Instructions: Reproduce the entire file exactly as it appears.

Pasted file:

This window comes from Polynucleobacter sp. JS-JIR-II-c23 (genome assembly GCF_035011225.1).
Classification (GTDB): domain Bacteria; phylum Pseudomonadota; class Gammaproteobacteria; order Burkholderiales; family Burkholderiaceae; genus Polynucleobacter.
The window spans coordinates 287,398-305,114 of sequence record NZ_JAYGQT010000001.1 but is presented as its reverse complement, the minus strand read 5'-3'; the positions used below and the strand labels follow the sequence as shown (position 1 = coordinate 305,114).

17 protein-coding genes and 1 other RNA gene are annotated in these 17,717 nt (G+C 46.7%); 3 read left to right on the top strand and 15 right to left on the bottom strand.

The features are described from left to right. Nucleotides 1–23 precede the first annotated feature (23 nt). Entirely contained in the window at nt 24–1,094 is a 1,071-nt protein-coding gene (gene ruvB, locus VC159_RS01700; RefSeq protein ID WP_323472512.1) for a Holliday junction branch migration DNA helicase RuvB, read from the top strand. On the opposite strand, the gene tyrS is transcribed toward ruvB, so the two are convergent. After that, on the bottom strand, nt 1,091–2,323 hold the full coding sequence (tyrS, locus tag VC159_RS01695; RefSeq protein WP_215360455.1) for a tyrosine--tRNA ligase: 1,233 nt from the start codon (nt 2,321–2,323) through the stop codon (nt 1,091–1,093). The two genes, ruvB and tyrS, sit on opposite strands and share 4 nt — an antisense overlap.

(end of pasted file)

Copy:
This window comes from Polynucleobacter sp. JS-JIR-II-c23 (genome assembly GCF_035011225.1).
Classification (GTDB): domain Bacteria; phylum Pseudomonadota; class Gammaproteobacteria; order Burkholderiales; family Burkholderiaceae; genus Polynucleobacter.
The window spans coordinates 287,398-305,114 of sequence record NZ_JAYGQT010000001.1 but is presented as its reverse complement, the minus strand read 5'-3'; the positions used below and the strand labels follow the sequence as shown (position 1 = coordinate 305,114).

17 protein-coding genes and 1 other RNA gene are annotated in these 17,717 nt (G+C 46.7%); 3 read left to right on the top strand and 15 right to left on the bottom strand.

The features are described from left to right. Nucleotides 1–23 precede the first annotated feature (23 nt). Entirely contained in the window at nt 24–1,094 is a 1,071-nt protein-coding gene (gene ruvB, locus VC159_RS01700; RefSeq protein ID WP_323472512.1) for a Holliday junction branch migration DNA helicase RuvB, read from the top strand. On the opposite strand, the gene tyrS is transcribed toward ruvB, so the two are convergent. After that, on the bottom strand, nt 1,091–2,323 hold the full coding sequence (tyrS, locus tag VC159_RS01695; RefSeq protein WP_215360455.1) for a tyrosine--tRNA ligase: 1,233 nt from the start codon (nt 2,321–2,323) through the stop codon (nt 1,091–1,093). The two genes, ruvB and tyrS, sit on opposite strands and share 4 nt — an antisense overlap.